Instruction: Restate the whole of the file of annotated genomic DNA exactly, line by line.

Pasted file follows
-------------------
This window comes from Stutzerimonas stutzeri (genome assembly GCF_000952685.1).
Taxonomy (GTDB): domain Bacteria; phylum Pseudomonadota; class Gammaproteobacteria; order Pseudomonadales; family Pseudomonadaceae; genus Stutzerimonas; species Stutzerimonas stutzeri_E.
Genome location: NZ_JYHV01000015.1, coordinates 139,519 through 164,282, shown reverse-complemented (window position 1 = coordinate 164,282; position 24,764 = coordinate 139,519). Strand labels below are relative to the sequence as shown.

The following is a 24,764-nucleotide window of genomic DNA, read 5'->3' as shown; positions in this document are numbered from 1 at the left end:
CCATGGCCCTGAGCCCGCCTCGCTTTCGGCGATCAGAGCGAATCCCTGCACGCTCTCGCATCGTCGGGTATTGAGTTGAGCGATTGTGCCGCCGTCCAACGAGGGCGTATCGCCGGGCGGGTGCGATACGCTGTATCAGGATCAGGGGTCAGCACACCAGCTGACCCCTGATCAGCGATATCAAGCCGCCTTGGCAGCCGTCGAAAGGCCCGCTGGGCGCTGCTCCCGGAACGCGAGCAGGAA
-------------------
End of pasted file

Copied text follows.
This window comes from Stutzerimonas stutzeri (genome assembly GCF_000952685.1).
Taxonomy (GTDB): domain Bacteria; phylum Pseudomonadota; class Gammaproteobacteria; order Pseudomonadales; family Pseudomonadaceae; genus Stutzerimonas; species Stutzerimonas stutzeri_E.
Genome location: NZ_JYHV01000015.1, coordinates 139,519 through 164,282, shown reverse-complemented (window position 1 = coordinate 164,282; position 24,764 = coordinate 139,519). Strand labels below are relative to the sequence as shown.

The following is a 24,764-nucleotide window of genomic DNA, read 5'->3' as shown; positions in this document are numbered from 1 at the left end:
CCATGGCCCTGAGCCCGCCTCGCTTTCGGCGATCAGAGCGAATCCCTGCACGCTCTCGCATCGTCGGGTATTGAGTTGAGCGATTGTGCCGCCGTCCAACGAGGGCGTATCGCCGGGCGGGTGCGATACGCTGTATCAGGATCAGGGGTCAGCACACCAGCTGACCCCTGATCAGCGATATCAAGCCGCCTTGGCAGCCGTCGAAAGGCCCGCTGGGCGCTGCTCCCGGAACGCGAGCAGGAA